People with substance use problems hit their bottom in many different ways, some more than once. For Bob, it came seven years after the love of his life divorced him and he lost his multimillion dollar cellular company, his home and his cars. Although extremely successful in a new job, Bob’s recent self described “partying” caused him to reach his bottom when he got two DUIs and a felony drug arrest in one year. Bob was scared – scared to loose his job, scared of disappointing his family and scared of jail. He knew he needed help for his addictions and was ready to begin a new life.

David Lawrence Center’s Drug Court Program diverts offenders with substance use and drug related criminal activity from overcrowded, taxed jails by offering them an opportunity to deal with their dependence rather than face punitive alternatives. This more effective form of treatment combines a year worth of mandatory drug testing, group therapy, case management, regular participation at Alcoholics or Narcotics Anonymous meetings, and routine probationary and judicial reviews. For Bob, Drug Court was his opportunity for a second chance and a new beginning.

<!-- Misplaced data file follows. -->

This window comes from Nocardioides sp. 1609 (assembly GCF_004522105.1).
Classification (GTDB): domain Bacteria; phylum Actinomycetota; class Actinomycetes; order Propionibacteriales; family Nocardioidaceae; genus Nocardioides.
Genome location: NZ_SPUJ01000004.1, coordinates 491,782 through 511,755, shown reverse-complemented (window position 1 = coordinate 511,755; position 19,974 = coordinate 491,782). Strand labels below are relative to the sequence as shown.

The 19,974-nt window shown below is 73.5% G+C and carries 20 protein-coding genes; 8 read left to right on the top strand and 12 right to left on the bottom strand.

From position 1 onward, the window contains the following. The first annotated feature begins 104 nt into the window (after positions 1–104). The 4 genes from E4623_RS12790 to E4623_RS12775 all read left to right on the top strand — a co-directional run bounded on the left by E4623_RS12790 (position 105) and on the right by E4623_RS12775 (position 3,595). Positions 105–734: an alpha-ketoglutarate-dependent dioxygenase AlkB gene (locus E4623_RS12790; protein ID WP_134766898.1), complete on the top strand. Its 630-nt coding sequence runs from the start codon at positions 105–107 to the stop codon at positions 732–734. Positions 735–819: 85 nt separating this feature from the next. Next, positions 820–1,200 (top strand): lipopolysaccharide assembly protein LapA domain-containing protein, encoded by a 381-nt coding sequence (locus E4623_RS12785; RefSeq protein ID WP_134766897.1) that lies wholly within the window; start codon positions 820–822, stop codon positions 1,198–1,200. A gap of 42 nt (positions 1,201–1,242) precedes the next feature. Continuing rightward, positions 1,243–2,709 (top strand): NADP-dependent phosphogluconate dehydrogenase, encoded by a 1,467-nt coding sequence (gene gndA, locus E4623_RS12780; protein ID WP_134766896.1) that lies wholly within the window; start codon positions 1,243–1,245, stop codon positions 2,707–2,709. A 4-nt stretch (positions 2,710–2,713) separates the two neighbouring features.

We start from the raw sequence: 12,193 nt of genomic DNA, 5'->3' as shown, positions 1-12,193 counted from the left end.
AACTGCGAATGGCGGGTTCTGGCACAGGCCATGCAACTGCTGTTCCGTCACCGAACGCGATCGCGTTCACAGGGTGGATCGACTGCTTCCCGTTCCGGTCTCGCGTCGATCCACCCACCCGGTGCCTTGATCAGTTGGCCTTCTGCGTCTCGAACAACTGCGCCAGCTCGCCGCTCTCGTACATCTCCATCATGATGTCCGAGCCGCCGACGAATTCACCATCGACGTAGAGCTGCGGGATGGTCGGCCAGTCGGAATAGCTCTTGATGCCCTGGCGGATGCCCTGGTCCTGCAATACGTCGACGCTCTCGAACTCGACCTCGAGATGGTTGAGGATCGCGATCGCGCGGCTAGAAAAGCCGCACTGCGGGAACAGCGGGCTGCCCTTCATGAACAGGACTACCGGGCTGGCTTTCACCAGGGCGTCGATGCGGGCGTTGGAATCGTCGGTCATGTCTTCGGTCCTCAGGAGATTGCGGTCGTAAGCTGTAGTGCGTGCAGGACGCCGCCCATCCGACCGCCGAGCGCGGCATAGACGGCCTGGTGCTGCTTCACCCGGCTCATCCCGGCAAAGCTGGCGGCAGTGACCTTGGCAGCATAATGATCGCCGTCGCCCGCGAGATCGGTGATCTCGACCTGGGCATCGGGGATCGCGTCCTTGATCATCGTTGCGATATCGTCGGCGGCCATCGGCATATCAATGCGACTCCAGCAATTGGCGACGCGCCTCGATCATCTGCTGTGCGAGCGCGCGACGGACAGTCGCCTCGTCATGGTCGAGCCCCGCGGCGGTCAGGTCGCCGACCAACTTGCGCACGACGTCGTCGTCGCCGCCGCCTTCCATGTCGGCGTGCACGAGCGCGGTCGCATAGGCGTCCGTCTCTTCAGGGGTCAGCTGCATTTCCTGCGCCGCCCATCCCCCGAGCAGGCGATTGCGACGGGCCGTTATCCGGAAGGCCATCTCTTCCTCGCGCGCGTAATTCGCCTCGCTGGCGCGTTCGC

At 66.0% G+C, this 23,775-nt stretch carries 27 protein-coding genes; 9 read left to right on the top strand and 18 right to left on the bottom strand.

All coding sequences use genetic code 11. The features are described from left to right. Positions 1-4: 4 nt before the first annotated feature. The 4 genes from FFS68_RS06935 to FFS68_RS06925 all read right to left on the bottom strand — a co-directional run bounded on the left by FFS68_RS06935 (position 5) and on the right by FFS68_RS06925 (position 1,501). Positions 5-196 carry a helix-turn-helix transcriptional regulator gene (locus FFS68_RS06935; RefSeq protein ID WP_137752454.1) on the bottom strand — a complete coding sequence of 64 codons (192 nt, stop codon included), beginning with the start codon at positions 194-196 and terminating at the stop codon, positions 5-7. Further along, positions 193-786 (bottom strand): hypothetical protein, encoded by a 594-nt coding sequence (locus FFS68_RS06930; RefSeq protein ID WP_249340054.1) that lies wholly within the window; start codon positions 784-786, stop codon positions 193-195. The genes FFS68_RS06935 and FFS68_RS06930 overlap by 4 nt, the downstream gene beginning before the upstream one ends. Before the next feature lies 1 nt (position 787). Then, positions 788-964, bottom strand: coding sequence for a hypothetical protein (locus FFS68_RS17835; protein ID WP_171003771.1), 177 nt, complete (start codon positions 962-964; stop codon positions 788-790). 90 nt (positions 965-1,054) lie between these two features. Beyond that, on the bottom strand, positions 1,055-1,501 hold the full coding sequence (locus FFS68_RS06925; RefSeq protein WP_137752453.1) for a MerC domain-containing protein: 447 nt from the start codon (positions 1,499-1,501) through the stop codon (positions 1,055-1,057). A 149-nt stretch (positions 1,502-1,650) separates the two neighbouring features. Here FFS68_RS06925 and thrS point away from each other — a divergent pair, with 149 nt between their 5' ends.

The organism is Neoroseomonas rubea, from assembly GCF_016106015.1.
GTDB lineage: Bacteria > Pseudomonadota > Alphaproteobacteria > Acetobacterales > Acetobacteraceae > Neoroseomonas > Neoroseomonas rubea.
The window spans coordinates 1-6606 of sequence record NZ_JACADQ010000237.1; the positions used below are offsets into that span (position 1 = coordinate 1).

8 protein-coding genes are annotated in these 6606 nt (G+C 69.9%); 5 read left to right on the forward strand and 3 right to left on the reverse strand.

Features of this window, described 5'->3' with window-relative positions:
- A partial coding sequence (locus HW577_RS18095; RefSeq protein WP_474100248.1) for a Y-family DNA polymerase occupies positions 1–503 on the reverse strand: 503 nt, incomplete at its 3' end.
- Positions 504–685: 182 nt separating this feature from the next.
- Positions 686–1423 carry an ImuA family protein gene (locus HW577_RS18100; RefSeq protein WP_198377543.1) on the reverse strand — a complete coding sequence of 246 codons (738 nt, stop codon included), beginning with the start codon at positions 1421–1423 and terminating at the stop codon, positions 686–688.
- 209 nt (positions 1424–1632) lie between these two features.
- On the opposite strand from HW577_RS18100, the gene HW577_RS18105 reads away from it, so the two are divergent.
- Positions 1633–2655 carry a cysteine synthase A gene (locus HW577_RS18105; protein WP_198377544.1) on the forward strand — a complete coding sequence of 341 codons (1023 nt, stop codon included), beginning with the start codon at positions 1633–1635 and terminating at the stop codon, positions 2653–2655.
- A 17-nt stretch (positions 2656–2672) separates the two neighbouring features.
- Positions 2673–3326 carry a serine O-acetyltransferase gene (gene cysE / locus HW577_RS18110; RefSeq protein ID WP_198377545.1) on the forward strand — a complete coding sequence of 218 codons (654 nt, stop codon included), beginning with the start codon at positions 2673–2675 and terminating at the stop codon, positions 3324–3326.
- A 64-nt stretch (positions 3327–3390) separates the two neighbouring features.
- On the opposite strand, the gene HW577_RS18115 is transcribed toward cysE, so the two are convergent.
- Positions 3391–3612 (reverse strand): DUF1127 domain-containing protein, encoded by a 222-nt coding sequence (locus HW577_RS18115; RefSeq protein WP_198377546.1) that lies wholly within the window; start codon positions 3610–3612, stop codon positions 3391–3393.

“Being faced with a felony was a very big deal for me as a young, successful salesman trying to get back into the business world. Drug Court gave me hope. It gave me my life back,” Bob shares. He attributes much of his success to being required to get a sponsor and being accountable for working the 12 steps of Alcoholics Anonymous (AA). In group, he shared how each step was changing his life and benefited from hearing how sobriety was working for others.

The education Bob received helped him learn more about himself and his disease. He says, “I had to be honest with myself about what I had done in the last 21 years. That was hard and my heart was exposed. With prayer, my sponsor and my clinician, I had a place to talk about my emotions.” Meeting regularly with his probation officer and the judge, served as a constant reminder of the choices he had – to keep using and become a career criminal or stay sober and work his way out of the legal system.

Today, Bob sees getting his record expunged as a reward for maintaining his sobriety and doing what he needed to do to get his life back in order. He now sponsors other people in the Drug Court program and enjoys helping others in recovery find real success.

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